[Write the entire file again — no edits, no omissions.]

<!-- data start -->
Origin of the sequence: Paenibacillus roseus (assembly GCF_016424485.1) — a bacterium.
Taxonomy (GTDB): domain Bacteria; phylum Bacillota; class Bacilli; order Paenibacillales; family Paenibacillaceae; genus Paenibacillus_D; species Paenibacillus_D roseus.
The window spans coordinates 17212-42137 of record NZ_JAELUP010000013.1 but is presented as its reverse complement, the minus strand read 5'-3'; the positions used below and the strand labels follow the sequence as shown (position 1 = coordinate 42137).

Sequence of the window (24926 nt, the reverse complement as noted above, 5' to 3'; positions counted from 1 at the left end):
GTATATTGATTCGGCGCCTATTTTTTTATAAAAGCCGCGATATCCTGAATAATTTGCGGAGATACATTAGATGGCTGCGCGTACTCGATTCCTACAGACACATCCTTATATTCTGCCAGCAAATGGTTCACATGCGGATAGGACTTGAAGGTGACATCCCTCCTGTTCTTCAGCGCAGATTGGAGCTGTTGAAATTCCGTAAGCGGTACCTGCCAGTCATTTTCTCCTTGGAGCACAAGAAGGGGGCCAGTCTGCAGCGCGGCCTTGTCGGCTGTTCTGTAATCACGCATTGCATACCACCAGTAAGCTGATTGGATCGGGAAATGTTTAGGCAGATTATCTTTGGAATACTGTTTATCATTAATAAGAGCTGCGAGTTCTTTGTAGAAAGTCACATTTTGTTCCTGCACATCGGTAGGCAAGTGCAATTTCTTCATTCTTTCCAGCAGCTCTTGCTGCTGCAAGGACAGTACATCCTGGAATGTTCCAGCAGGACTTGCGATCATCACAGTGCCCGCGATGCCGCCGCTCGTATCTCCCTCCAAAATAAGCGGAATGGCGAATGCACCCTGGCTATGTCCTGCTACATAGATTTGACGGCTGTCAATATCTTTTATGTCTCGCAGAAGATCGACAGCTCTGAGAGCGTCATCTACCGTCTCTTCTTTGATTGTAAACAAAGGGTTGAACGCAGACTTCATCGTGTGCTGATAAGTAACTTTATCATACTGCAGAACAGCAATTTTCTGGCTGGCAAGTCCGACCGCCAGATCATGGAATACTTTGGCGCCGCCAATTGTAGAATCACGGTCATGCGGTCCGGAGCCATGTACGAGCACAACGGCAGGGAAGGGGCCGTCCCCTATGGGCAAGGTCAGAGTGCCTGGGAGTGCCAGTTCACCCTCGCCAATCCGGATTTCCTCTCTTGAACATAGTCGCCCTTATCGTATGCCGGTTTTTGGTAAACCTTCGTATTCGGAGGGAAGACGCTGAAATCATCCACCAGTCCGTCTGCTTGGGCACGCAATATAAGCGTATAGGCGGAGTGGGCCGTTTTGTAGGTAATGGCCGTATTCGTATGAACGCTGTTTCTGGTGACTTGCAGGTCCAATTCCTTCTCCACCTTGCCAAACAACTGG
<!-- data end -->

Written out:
Origin of the sequence: Paenibacillus roseus (assembly GCF_016424485.1) — a bacterium.
Taxonomy (GTDB): domain Bacteria; phylum Bacillota; class Bacilli; order Paenibacillales; family Paenibacillaceae; genus Paenibacillus_D; species Paenibacillus_D roseus.
The window spans coordinates 17212-42137 of record NZ_JAELUP010000013.1 but is presented as its reverse complement, the minus strand read 5'-3'; the positions used below and the strand labels follow the sequence as shown (position 1 = coordinate 42137).

Sequence of the window (24926 nt, the reverse complement as noted above, 5' to 3'; positions counted from 1 at the left end):
GTATATTGATTCGGCGCCTATTTTTTTATAAAAGCCGCGATATCCTGAATAATTTGCGGAGATACATTAGATGGCTGCGCGTACTCGATTCCTACAGACACATCCTTATATTCTGCCAGCAAATGGTTCACATGCGGATAGGACTTGAAGGTGACATCCCTCCTGTTCTTCAGCGCAGATTGGAGCTGTTGAAATTCCGTAAGCGGTACCTGCCAGTCATTTTCTCCTTGGAGCACAAGAAGGGGGCCAGTCTGCAGCGCGGCCTTGTCGGCTGTTCTGTAATCACGCATTGCATACCACCAGTAAGCTGATTGGATCGGGAAATGTTTAGGCAGATTATCTTTGGAATACTGTTTATCATTAATAAGAGCTGCGAGTTCTTTGTAGAAAGTCACATTTTGTTCCTGCACATCGGTAGGCAAGTGCAATTTCTTCATTCTTTCCAGCAGCTCTTGCTGCTGCAAGGACAGTACATCCTGGAATGTTCCAGCAGGACTTGCGATCATCACAGTGCCCGCGATGCCGCCGCTCGTATCTCCCTCCAAAATAAGCGGAATGGCGAATGCACCCTGGCTATGTCCTGCTACATAGATTTGACGGCTGTCAATATCTTTTATGTCTCGCAGAAGATCGACAGCTCTGAGAGCGTCATCTACCGTCTCTTCTTTGATTGTAAACAAAGGGTTGAACGCAGACTTCATCGTGTGCTGATAAGTAACTTTATCATACTGCAGAACAGCAATTTTCTGGCTGGCAAGTCCGACCGCCAGATCATGGAATACTTTGGCGCCGCCAATTGTAGAATCACGGTCATGCGGTCCGGAGCCATGTACGAGCACAACGGCAGGGAAGGGGCCGTCCCCTATGGGCAAGGTCAGAGTGCCTGGGAGTGCCAGTTCACCCTCGCCAATCCGGATTTCCTCTCTTGAACATAGTCGCCCTTATCGTATGCCGGTTTTTGGTAAACCTTCGTATTCGGAGGGAAGACGCTGAAATCATCCACCAGTCCGTCTGCTTGGGCACGCAATATAAGCGTATAGGCGGAGTGGGCCGTTTTGTAGGTAATGGCCGTATTCGTATGAACGCTGTTTCTGGTGACTTGCAGGTCCAATTCCTTCTCCACCTTGCCAAACAACTGG